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Lifeguard equipment stolen from outside Port Talbot RNLI

Lifeboats News Release

Vital charity equipment was stolen overnight as a container storing RNLI lifeguard kit was broken into outside Port Talbot lifeboat station.

The container, which contained an all-terrain vehicle (ATV) and other vital lifeguard equipment, was forced open shortly after 11pm last night, Tuesday 30 August.  A member of the public was passing the lifeboat station at the time of the break-in and tried to stop the group; unfortunately he was injured as a result of this.  The injured man immediately phoned the police who alerted the RNLI volunteers.  As the volunteer crew arrived at the station the man was still outside; he was immediately given first aid treatment by the RNLI volunteers.

Robert Steele, RNLI Lifeguard Supervisor said:

‘Last night a container storing RNLI lifeguard equipment outside Port Talbot lifeboat station was forced open and a member of the public, who tried to stop the break in, was injured in the process.  An all-terrain vehicle which is used daily by the RNLI lifeguards was stolen as a result of the break in. This will not affect the charity’s safety service on Aberavon beach this week.  The lifeguards will continue to provide a daily safety service to members of the public until the end of the summer service which comes to the end this Sunday.’

‘All the team at Port Talbot RNLI would like to send our best wishes to the person who was injured whilst trying to help last night.’

If anyone has any more information about the break-in outside Port Talbot lifeboat station last night, contact South Wales Police on 101.

RNLI media contact
For more information contact Eleri Roberts, RNLI Press Officer on 01745 585162 / 07771 941390 or email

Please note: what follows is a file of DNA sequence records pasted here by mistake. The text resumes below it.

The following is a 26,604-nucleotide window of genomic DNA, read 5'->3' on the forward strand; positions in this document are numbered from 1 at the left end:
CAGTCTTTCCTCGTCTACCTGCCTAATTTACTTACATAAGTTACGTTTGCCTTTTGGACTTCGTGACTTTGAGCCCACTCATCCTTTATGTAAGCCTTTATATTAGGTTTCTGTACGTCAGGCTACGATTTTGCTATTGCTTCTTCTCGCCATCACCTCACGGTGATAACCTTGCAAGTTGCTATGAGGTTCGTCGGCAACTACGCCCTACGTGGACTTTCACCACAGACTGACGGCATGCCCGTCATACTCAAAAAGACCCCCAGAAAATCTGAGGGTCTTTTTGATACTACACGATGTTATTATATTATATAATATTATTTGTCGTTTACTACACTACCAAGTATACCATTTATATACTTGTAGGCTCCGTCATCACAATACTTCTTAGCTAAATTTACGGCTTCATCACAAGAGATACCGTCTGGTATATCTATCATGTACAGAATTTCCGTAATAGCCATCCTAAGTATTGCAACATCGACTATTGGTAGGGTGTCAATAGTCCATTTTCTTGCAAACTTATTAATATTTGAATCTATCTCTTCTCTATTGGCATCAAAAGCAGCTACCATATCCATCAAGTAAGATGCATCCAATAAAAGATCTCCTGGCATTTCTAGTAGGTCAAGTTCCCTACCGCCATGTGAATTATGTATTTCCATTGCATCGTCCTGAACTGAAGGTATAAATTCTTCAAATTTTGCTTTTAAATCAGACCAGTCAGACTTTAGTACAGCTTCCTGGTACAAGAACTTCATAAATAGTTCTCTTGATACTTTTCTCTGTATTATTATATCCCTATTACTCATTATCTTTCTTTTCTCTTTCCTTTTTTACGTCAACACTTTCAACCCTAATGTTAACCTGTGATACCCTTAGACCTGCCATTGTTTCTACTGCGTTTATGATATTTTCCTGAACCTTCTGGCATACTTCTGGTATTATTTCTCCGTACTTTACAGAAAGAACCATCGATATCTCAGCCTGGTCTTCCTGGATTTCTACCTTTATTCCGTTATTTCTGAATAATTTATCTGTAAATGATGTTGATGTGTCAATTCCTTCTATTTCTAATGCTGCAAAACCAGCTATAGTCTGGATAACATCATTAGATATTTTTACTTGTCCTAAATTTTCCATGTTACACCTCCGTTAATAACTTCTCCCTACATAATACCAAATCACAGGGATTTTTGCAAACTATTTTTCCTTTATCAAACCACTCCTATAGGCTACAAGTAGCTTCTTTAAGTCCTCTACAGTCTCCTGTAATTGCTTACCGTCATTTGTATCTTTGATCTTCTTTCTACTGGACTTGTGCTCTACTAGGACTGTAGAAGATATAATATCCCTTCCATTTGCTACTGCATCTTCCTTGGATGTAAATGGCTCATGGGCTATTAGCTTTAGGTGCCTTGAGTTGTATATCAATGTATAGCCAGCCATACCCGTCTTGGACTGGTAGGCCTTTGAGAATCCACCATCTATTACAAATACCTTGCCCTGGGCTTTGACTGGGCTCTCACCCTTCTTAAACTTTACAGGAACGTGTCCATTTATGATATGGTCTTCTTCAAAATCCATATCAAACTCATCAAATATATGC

Key facts about the RNLI

The Royal National Lifeboat Institution is the charity that saves lives at sea. Our volunteers provide a 24-hour search and rescue service in the United Kingdom and Ireland from 238 lifeboat stations, including four along the River Thames and inland lifeboat stations at Loch Ness, Lough Derg, Enniskillen, Carrybridge and Lough Ree. Additionally the RNLI has more than 1,000 lifeguards on over 240 beaches around the UK and operates a specialist flood rescue team, which can respond anywhere across the UK and Ireland when inland flooding puts lives at risk.

The RNLI relies on public donations and legacies to maintain its rescue service. As a charity it is separate from, but works alongside, government-controlled and funded coastguard services. Since the RNLI was founded in 1824 our lifeboat crews and lifeguards have saved at least 140,000 lives. Volunteers make up 95% of the charity, including 4,600 volunteer lifeboat crew members and 3,000 volunteer shore crew. Additionally, tens of thousands of other dedicated volunteers raise funds and awareness, give safety advice, and help in our museums, shops and offices.

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The RNLI is a charity registered in England and Wales (209603) and Scotland (SC037736). Charity number 20003326 in the Republic of Ireland